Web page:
Member, Board of Directors
Lou Halamek, MD
Member, Board of Directors
About Lou Halamek
I am a Professor and Associate Chief for Training and Assessment in the Division of Neonatal and Developmental Medicine in the Department of Pediatrics at Stanford University and a practicing neonatologist in the level IV neonatal intensive care unit at Lucile Packard Children’s Hospital at Stanford. My clinical interests focus on resuscitation; I am a member of the National Steering Committee of the Neonatal Resuscitation Program (NRP) of the American Academy of Pediatrics (AAP) and the International Liaison Committee on Resuscitation (ILCOR). I have been involved in simulation-based training and research since 1995 and founded the Center for Advanced Pediatric and Perinatal Education (CAPE, http://cape.stanford.edu) in 2002 where my team has been training bedside healthcare professionals and simulation instructors from around the world. I have been a member of the International Pediatric Simulation Society since 2012 as well as a member of the Society for Simulation in Healthcare since 2004, having served on the SSH Board of Directors from 2005 through 2008.
I believe that simulation holds much promise to enhance human and system performance in healthcare – but only if we maintain our focus on the patient. IPSS, as a group of healthcare professionals dedicated to children, is the perfect vehicle for making this happen. When I compare how simulation is used in healthcare with how I have seen it used in other industries (where the risk to human life is similarly high), I see distinct differences in facets such as instructor preparation, scenario design, debriefing, expectations placed upon trainees, and instructor and trainee assessment. We can learn much about optimizing how we use simulation on behalf of our patients if we actively engage our colleagues in these other industries in a meaningful way. Coupled with the experience and enthusiasm of our members, we can continue to build upon the solid foundation that exists within IPSS.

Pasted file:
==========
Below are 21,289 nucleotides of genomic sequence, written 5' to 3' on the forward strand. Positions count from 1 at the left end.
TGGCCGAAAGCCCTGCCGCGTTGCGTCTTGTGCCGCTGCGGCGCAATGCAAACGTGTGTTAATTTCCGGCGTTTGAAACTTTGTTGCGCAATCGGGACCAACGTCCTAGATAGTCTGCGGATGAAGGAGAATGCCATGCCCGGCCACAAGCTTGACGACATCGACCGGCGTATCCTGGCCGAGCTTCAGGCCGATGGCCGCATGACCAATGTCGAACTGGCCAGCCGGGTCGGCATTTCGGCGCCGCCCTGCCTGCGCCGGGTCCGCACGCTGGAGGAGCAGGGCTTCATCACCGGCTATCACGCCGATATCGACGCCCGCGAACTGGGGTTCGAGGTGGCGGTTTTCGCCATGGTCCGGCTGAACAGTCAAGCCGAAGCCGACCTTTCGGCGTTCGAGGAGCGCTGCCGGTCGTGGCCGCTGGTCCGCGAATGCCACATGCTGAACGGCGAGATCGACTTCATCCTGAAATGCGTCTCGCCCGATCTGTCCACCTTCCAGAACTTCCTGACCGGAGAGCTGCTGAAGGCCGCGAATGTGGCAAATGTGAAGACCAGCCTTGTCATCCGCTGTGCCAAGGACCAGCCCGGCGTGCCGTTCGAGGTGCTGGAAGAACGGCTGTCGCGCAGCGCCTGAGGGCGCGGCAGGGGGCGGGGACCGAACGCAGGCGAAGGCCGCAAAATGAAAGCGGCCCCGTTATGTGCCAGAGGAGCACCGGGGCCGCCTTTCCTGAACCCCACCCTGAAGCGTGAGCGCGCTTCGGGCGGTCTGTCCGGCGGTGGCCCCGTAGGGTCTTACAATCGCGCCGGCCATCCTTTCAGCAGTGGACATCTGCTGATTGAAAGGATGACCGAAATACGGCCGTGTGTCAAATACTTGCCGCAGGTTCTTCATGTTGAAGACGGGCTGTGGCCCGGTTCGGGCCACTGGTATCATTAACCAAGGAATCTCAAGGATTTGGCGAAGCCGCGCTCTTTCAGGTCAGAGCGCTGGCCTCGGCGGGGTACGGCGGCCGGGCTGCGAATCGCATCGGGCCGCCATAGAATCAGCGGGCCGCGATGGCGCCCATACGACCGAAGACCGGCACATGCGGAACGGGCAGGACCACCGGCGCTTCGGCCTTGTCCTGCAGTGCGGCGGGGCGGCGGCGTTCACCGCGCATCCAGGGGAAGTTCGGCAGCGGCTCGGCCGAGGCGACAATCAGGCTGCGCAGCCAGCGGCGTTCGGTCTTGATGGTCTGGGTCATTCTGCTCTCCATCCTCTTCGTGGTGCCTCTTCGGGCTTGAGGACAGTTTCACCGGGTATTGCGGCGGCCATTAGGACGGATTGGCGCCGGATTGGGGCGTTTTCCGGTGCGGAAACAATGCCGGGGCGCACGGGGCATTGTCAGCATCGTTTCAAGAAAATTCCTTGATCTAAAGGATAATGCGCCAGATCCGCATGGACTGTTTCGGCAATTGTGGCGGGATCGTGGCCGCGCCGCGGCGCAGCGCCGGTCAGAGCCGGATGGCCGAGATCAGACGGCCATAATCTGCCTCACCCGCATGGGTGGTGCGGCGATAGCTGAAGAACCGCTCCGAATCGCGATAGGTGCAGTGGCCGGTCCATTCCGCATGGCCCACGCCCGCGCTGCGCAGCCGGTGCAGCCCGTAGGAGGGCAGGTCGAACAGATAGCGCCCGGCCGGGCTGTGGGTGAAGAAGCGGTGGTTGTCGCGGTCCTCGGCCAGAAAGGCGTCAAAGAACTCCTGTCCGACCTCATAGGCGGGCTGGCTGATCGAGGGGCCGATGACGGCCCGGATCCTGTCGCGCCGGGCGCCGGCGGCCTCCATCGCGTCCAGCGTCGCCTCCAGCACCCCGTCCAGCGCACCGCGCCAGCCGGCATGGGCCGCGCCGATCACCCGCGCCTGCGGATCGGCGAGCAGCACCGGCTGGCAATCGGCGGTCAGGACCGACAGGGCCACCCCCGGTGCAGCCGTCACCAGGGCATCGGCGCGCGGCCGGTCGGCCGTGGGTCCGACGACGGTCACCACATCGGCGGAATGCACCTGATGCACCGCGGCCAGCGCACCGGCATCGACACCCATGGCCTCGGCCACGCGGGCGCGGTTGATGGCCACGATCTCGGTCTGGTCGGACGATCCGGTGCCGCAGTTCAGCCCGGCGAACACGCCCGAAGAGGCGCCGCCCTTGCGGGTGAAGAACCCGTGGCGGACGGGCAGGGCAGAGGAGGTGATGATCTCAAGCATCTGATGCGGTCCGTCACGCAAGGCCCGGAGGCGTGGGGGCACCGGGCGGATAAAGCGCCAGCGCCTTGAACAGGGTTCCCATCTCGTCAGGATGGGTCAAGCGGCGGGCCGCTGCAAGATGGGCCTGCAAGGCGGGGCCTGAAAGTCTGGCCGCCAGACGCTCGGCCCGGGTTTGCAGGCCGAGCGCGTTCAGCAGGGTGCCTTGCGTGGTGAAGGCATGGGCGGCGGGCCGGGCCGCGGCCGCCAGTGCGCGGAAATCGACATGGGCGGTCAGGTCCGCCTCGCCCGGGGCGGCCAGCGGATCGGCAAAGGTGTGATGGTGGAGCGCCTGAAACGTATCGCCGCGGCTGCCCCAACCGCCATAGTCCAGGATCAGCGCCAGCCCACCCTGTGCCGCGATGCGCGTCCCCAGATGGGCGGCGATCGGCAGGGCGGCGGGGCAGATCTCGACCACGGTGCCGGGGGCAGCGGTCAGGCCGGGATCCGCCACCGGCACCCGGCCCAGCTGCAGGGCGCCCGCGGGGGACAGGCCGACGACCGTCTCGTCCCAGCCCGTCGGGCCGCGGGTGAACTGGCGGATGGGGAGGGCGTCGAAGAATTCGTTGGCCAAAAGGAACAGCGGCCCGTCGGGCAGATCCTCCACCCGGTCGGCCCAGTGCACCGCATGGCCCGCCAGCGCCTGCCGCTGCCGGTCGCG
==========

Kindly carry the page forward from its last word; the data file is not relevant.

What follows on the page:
I also believe that simulation is an ideal tool to study important clinical questions that are difficult or impossible to answer in the real clinical environment. Research conducted at CAPE has investigated topics such as development of a lexicon for precise, concise communication during high-risk, time-sensitive clinical activities such as resuscitation; determination of optimal bedside data display (creation of the medical “glass cockpit”); calculation of the financial return on investment for a simulation-based training program in the management of obstetric emergencies; comparison of the accuracy and speed of different methods of venous access in the newborn undergoing resuscitation; optimal ergonomic design of a neonatal code cart; assessment of the accuracy of human senses in determining heart rate during resuscitation; and development of a simulation-based palliative care curriculum for pediatric fellows to improve communication with patients and families facing end-of-life issues. The task of a board member of a professional society is to assist that society in its goal of providing a valuable service to its members. The truly rewarding aspect of being a member of the IPSS board of directors is in knowing that by providing a service to the pediatric healthcare community, one also plays a role in enhancing the care of children around the world. That is a task worth undertaking.